We chatted about class, and sports, and about favorite hobbies. It was not memorable conversation, but it was pleasant.

Pulling up to the parking lot where the movie was scheduled to play, an attendant guided us to a spot at the front of the lot, a great position for viewing the screen. The rest was an agreeable blur. I learned about Snapchat (which I had not used before and have not used since that night), and we both ended up angling our seats back—Janet did first to get more comfortable, and I did too when I realized it enabled me to see the screen better without contorting my neck as much. The movie was good, but I’d seen it 3 or 4 times already, so I’ll admit I was slightly bored throughout.

On the way back to Janet’s apartment, we talked about movies and TV shows. When I pulled up at her apartment again, she thanked me for inviting her and told me how she’d never been to a drive-in movie before and had wanted to try it. I told her I’d enjoyed it, too.

“See you Wednesday!” she said, as she got out.

“Yep!” I said. We were all friendly smiles.

And that was that. The most normal, regret-free date I had ever had. I didn’t ask her out again or do anything in the remaining week and half before school let out for summer—we were both incredibly busy, so it probably wouldn’t have worked anyway. I’m not saying it was a ridiculously good, best-date-ever sort of thing. But it was fun, and I regret nothing. Which, for someone who had mostly awkward, cringy memories of interactions with the opposite sex up to that point in life, was something very refreshing.

Sandpipers and the Seashore

A biting wind blustered across the pebbled and loosely packed path—causing Bartley to shiver under his wool coat. Folding the collar up, he braced as a particularly strong gust threatened to take his feet out from under him. After a brief recovery of balance, he resumed walking briskly against the cold, neither looking west toward the riotous green-gray sea, nor east toward the lush green hills that towered above him—but straight ahead as many do who have a goal in sight.

The sun had been up for some hours, but the grey haze that blanketed the heavens dispersed its piercing rays and created an ambiance that seemed to be from nowhere, and yet everywhere, casting a muted light evenly across the landscape. Bartley found the overcast sky oddly cathartic—in the sort of way that a joyful person finds the sunny day invigorating, or a raging storm feels like home to an angry man. He had been away from home for some time, living out of the pack on his back, doing business wherever the company had sent him. Now, at last, he was coming home.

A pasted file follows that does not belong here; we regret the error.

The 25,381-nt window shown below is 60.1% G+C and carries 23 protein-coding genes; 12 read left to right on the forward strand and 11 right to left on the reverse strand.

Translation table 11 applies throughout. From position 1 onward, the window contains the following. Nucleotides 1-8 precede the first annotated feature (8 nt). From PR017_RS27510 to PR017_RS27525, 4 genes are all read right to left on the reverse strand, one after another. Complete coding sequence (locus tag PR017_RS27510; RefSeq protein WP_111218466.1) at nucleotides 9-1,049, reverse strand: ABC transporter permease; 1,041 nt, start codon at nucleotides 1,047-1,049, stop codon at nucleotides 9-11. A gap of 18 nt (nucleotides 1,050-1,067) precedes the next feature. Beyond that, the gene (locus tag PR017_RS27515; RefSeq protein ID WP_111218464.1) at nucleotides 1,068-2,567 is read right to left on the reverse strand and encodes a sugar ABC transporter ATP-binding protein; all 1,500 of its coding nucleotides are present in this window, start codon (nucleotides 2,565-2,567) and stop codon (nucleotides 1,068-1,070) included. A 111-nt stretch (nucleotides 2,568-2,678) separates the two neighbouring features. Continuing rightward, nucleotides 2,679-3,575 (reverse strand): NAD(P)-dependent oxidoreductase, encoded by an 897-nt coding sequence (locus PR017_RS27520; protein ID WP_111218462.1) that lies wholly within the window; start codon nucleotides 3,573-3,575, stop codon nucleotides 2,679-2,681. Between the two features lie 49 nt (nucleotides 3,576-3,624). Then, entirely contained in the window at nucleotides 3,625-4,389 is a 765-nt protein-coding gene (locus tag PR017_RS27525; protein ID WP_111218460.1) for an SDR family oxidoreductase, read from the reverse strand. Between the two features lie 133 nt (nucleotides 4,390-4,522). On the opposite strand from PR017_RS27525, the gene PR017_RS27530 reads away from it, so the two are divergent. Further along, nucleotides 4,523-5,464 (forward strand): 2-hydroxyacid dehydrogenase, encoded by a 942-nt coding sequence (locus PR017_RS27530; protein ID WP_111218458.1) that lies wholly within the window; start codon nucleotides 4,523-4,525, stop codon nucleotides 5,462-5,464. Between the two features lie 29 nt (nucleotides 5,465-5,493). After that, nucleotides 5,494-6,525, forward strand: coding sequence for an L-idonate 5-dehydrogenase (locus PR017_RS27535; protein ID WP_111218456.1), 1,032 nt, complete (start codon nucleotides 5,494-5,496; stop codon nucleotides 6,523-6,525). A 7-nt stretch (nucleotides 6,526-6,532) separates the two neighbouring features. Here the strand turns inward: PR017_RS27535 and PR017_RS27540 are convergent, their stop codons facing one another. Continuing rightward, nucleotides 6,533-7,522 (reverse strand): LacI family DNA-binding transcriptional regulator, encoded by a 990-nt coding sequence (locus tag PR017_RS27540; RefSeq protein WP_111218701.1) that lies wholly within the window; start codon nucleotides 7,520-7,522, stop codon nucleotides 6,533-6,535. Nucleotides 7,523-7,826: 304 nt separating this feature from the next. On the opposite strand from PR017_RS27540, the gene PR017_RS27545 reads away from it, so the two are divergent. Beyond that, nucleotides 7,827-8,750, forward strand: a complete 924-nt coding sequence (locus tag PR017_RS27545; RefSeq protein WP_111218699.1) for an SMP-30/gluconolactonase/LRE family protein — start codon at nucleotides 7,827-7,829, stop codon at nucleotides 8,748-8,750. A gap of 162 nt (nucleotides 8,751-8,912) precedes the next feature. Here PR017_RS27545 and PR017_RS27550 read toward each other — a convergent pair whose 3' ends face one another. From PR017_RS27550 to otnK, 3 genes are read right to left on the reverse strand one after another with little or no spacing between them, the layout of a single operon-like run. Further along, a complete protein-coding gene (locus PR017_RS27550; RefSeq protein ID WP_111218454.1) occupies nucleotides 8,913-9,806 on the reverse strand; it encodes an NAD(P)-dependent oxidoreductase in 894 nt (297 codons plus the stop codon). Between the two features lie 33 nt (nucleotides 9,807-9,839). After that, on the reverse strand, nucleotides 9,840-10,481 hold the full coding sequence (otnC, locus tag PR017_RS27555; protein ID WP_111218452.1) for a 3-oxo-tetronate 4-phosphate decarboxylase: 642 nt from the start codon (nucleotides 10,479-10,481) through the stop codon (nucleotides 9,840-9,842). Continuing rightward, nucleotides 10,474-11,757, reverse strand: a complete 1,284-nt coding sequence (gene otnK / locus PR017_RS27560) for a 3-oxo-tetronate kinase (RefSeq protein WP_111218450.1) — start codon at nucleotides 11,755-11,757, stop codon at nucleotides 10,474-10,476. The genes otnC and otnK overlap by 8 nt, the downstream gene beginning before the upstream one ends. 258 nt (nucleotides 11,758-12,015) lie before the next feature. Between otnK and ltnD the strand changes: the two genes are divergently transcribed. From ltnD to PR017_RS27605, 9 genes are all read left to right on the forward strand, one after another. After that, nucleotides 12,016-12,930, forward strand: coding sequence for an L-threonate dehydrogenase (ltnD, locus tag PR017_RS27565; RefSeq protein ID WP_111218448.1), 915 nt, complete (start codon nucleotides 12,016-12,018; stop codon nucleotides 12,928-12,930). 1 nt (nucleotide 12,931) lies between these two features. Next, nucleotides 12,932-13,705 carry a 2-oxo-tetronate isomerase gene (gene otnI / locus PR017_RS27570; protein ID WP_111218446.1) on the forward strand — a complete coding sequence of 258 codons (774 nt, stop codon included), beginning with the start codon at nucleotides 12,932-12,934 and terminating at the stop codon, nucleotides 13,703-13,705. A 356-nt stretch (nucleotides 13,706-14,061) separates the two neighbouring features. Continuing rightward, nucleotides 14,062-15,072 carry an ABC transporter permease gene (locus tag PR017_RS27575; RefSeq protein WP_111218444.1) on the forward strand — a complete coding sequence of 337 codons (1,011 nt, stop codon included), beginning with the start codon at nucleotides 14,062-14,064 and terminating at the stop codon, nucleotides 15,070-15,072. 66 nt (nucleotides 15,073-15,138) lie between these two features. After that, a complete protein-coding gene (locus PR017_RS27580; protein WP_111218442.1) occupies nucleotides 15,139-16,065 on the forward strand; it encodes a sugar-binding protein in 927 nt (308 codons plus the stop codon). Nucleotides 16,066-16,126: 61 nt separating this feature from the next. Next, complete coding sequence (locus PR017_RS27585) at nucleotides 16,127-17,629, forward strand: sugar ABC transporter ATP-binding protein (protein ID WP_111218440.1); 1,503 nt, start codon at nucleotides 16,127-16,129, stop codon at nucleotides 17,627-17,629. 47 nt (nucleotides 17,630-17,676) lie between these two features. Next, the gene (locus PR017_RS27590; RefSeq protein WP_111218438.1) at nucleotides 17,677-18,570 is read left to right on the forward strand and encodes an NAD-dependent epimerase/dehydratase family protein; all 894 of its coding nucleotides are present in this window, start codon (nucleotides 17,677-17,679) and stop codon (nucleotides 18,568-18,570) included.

He used to work in a small store, an establishment run by his father-in-law, located in the same town where he had spent his youth. Years of repeating the same tasks had begun to wear on him, however, and wondering if he had misspent the best years of his life—he dreamed of what might have been. Soon thereafter a bank opened an office down the street and advertised a position for a man of ‘business sense’ to travel up and down the western seaboard (all for good pay of course), reclaiming properties in which the residents had defaulted on their loans. Now, a job described as such does not sound very heartwarming or appealing to most, but Bartley was determined to live out his ‘missed years of adventure’ as he described them, and telling his wife and children goodbye, began trekking down the rocky coast.

The job was great at first, lots of days on the road followed by nights at a local pub or inn. Working with his fellow evictors, Bartley would spend a day or two in a region, making the rounds for the bank on various households; however, evicting people is not a pleasant business, and soon he found the faces of the poor families he saw day after day staring back at him from his glass of ale in the evenings. At the start he had begun each morning spryly, wondering what new place, conversation, or town lay around the next bend, but now he dreaded the rising of the sun—for each new day brought fresh grief to his conscience. While he had once only briefly replied to the letters of his wife and children, giving them barely a thought, he now looked forward to the evening hour to see if a labeled envelope awaited him upon the completion of his daily rigor.

Bartley tucked his hands more deeply into his coat pockets—clenching cold fingers into fists. Watery eyes scanned the rocks in front of him and upon seeing a small dirt detour down to the beach, he turned aside to eat his lunch. Sandpipers darted on nimble legs through the vestiges of waves as Bartley walked along the shoreline. The birds’ feet left trails in the coarse sand, like snapshots of the progress of each little life, until a wave would come rolling across the beach and mask over the tracks as if nothing had disturbed that shore before. “If only life were that simple,” murmured Bartley to himself, thinking about his own footsteps during the preceding months—footprints he would much like to have expunged. Footprints right back to the door of his house with his wife and children waving him away as he disappeared into the dark night. Sometimes forgetfulness is a blessing, but there on the beach, as the sandpipers darted to and fro amidst the foamy water, he knew that he had to remember where he came from to know where he was going.